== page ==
Raptor Center hooks teens’ interest

Digging through a tuft of fur and small bones, Brekken Armstrong discovered a mouse skull while dissecting an owl pellet Tuesday night.

“I liked finally finding a skull!” he said. “I wasn’t able to find one the first time I dissected.”

Armstrong, a freshman at Avalon High School in St. Paul, is a member of the Raptor Center’s Youth RaptorCorps program.

The program started in January and provides teenagers an opportunity to explore their interests in birds of prey.

Eight to 10 teenagers from around the Twin Cities meet once a month to participate in a service-learning activity.

Before the program started there were limited opportunities for youths to volunteer at the center because volunteers had to be 18 years old, said program co-leader Jill Determan.

“Kids wanted to get involved, but couldn’t,” she said.

The Raptor Center introduced the Youth RaptorCorps program through a partnership with AmeriCorps, a national community service network.

Each meeting includes both learning and service activities, which ultimately support the Raptor Center’s mission of local raptor research and service, Determan said.

Determan and her fellow AmeriCorps partner, Micah Scholer, educate RaptorCorps members on topics such as falconry and migration.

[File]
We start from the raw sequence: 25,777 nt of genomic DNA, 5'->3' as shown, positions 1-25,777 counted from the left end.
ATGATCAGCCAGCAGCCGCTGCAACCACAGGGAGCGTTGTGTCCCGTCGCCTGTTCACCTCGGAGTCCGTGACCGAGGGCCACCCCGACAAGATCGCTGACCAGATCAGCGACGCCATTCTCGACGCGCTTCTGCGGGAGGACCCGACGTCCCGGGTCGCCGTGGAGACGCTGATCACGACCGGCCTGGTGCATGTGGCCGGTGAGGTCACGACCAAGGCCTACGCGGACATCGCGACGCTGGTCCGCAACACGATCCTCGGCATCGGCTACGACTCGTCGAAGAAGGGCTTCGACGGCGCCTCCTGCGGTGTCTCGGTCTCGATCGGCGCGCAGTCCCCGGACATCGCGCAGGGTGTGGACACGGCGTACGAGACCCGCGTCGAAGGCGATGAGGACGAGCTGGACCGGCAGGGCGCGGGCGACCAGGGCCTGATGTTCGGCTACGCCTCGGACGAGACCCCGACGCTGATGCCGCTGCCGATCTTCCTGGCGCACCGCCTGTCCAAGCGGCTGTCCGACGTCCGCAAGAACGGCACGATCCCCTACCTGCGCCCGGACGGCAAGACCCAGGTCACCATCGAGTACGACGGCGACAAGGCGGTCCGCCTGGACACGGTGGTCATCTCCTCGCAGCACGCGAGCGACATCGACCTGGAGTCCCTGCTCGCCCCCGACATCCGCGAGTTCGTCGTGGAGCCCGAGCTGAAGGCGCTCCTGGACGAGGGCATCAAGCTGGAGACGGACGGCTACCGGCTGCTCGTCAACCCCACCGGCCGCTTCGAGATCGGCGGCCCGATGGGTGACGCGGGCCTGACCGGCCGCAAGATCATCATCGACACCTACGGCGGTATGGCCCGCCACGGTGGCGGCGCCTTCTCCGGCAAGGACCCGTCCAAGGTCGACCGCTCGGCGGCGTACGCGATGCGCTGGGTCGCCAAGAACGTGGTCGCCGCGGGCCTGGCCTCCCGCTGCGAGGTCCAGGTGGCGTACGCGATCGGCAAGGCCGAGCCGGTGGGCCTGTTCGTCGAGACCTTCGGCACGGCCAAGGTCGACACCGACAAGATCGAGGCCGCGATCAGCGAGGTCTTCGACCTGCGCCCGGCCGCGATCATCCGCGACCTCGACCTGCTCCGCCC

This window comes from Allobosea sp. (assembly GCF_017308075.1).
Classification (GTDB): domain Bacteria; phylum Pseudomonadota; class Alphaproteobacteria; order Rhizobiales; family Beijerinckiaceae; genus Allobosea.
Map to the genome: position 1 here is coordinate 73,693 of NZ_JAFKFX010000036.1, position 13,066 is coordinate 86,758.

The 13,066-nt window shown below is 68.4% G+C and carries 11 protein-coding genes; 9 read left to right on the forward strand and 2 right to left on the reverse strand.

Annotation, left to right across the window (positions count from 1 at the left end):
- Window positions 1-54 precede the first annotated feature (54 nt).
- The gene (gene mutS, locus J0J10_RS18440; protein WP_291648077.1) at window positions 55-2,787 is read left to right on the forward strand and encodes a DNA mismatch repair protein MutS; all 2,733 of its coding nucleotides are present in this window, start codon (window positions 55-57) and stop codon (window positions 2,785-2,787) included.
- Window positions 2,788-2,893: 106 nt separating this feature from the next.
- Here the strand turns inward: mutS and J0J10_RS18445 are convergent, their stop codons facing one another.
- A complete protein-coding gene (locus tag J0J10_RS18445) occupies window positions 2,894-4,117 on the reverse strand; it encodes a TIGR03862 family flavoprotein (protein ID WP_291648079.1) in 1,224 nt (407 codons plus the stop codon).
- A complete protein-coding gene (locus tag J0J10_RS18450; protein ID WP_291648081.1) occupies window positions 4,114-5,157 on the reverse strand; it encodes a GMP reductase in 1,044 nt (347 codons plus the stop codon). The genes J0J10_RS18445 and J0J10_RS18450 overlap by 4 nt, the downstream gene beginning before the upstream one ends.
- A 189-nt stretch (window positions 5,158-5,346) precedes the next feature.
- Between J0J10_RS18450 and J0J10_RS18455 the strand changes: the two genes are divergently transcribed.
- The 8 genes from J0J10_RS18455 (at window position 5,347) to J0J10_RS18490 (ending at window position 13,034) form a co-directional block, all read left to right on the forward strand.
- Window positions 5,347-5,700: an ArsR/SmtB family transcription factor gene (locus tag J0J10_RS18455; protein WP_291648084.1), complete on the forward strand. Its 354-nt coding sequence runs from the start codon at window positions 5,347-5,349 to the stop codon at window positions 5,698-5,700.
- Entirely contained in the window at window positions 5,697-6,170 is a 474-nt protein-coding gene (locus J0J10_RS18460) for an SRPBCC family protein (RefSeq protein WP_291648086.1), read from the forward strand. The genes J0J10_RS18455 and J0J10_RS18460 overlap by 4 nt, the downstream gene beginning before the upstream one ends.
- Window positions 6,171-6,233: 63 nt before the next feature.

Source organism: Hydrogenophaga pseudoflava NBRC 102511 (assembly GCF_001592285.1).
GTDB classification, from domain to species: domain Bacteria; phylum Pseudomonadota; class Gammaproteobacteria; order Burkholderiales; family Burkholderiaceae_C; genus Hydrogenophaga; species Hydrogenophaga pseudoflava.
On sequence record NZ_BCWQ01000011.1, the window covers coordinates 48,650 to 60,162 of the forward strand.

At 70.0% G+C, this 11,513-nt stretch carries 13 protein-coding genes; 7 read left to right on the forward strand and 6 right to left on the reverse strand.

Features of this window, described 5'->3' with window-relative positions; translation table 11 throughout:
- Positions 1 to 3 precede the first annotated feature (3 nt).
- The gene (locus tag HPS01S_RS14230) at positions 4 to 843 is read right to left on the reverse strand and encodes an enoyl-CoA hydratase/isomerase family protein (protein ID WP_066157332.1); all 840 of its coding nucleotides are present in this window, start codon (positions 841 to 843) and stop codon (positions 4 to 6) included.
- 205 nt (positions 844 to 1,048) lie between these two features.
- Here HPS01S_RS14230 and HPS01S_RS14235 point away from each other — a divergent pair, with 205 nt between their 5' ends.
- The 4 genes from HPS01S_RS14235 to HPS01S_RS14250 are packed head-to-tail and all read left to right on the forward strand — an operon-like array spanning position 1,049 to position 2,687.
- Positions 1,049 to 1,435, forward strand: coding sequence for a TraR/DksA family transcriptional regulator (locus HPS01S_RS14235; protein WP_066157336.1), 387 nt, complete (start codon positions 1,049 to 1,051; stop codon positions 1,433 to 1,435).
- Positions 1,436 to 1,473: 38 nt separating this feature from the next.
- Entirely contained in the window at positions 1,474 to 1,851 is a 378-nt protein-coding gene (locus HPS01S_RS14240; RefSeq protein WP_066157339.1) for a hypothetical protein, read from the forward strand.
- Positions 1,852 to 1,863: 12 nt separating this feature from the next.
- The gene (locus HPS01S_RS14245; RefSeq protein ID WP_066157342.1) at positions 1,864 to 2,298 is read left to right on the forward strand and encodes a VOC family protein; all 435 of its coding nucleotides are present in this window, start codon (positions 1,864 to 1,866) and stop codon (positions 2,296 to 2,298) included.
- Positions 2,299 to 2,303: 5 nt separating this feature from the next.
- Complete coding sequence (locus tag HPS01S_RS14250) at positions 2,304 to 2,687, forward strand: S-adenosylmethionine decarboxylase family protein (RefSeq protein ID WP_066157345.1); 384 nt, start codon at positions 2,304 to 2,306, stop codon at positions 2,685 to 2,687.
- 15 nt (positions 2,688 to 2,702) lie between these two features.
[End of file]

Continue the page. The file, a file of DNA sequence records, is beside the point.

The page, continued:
“We learn about raptor species, how to identify them, what they eat, where they live and how to help them,” Determan said.

The two-hour meetings also include live demonstrations. During Tuesday’s meeting participants dissected owl pellets after examining two owl species in the center and learning about their habitats and skills.

Determan told the students that raptors regularly cough up pellets containing the indigestible bones and fur of their prey.

The group also is committed to helping the center with small activities each month. In January the group made tail sheaths to protect the tail-feathers of injured birds that arrive at the Raptor Center.

“During one of our meetings, a University student helped the kids make thank-you cards for Raptor Center donors,” Determan said.

Club members will graduate from the program at their June meeting and will be presented a certificate of completion.

Fisheries and wildlife sophomore and Raptor Center volunteer Emma Lastine said she would have liked to participate in a similar program in high school.

“Kids are immersed in things they would never be able to at school,” she said.

Determan said that after spring semester, Youth RaptorCorps meetings will resume in the fall and continue through May 2007, at which point AmeriCorps grant funding will expire.

St. Paul Central High School junior and group participant Eloise Galligan said her interest in environmental studies led her to the program.

“The condition of the birds here reflects the state of our environment,” she said.

– Freelance Editor Emily Kaiser welcomes comments at [email protected].